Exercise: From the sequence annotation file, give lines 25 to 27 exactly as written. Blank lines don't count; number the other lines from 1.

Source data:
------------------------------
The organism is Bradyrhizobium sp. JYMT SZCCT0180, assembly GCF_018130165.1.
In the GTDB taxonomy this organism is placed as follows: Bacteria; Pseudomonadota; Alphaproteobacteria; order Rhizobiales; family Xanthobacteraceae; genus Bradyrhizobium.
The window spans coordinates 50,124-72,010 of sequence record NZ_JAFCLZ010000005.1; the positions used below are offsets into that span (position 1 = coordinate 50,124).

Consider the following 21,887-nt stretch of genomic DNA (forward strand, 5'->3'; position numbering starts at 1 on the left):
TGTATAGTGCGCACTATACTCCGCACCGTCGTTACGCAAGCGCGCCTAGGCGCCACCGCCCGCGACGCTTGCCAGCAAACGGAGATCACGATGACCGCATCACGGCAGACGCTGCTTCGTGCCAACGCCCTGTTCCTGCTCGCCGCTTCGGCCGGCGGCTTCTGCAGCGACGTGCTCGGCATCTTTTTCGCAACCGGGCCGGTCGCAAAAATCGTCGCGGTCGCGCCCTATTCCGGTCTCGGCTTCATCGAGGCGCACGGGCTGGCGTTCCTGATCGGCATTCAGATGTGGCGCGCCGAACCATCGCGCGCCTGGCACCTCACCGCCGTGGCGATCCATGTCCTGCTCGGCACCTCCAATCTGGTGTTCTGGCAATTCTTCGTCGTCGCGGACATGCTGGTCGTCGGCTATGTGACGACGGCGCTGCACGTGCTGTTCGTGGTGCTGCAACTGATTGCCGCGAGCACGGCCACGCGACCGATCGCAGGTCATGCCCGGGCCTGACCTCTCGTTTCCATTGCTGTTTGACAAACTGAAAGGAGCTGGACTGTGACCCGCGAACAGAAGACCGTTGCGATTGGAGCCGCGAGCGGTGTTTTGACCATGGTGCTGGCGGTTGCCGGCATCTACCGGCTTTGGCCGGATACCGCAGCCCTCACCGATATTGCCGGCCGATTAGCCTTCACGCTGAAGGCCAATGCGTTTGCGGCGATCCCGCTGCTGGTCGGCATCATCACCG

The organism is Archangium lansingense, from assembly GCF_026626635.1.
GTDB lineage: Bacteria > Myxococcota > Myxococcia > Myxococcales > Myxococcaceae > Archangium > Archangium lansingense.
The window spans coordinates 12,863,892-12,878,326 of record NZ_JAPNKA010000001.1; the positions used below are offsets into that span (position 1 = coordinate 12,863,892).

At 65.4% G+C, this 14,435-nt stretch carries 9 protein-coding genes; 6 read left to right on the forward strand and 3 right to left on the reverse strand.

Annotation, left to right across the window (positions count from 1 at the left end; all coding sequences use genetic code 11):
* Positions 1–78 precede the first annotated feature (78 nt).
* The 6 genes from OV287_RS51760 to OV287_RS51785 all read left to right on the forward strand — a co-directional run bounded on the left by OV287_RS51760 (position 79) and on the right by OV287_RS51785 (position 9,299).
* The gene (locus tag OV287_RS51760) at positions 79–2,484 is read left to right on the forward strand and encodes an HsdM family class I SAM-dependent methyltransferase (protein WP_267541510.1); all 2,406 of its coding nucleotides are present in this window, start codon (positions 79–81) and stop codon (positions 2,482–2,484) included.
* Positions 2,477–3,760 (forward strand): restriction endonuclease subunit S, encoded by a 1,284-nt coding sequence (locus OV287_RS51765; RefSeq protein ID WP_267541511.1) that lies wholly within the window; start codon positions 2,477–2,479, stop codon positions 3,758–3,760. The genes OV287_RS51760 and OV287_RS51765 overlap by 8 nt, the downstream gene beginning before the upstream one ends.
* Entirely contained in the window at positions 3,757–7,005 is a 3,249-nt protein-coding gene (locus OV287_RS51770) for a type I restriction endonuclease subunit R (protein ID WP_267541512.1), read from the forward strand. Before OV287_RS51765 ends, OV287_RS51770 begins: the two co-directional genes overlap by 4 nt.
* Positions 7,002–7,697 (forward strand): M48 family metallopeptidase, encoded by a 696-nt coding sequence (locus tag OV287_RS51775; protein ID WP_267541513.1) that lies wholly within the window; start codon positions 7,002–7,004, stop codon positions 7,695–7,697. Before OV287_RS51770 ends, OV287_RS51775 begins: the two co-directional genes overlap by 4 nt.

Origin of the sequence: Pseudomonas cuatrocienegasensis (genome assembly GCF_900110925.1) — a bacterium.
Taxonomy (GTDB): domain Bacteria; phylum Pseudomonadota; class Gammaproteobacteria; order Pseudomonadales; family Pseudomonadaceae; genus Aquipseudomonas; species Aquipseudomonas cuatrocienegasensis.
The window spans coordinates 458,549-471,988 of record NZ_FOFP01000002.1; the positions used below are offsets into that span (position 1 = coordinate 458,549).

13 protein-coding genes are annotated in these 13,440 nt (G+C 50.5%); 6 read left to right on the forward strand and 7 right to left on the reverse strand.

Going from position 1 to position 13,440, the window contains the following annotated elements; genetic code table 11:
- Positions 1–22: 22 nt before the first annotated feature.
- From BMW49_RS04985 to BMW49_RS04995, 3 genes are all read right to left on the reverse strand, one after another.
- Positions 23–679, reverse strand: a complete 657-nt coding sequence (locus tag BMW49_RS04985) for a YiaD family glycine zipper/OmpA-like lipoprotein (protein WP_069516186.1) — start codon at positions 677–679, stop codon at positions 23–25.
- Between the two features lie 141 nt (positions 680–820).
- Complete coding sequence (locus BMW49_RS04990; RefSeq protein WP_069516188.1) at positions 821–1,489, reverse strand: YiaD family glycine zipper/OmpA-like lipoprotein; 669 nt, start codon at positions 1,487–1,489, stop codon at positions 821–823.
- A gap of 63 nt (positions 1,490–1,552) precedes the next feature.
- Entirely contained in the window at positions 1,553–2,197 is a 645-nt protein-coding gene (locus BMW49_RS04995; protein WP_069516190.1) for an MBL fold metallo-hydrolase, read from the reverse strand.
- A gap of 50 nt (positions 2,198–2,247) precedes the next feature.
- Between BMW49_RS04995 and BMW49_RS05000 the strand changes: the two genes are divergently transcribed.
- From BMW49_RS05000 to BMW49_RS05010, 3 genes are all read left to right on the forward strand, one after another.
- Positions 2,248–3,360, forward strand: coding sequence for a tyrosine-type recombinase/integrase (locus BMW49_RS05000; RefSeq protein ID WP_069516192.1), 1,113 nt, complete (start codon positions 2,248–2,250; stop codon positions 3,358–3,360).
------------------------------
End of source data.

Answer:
- Between the two features lie 141 nt (positions 680–820).
- Complete coding sequence (locus BMW49_RS04990; RefSeq protein WP_069516188.1) at positions 821–1,489, reverse strand: YiaD family glycine zipper/OmpA-like lipoprotein; 669 nt, start codon at positions 1,487–1,489, stop codon at positions 821–823.
- A gap of 63 nt (positions 1,490–1,552) precedes the next feature.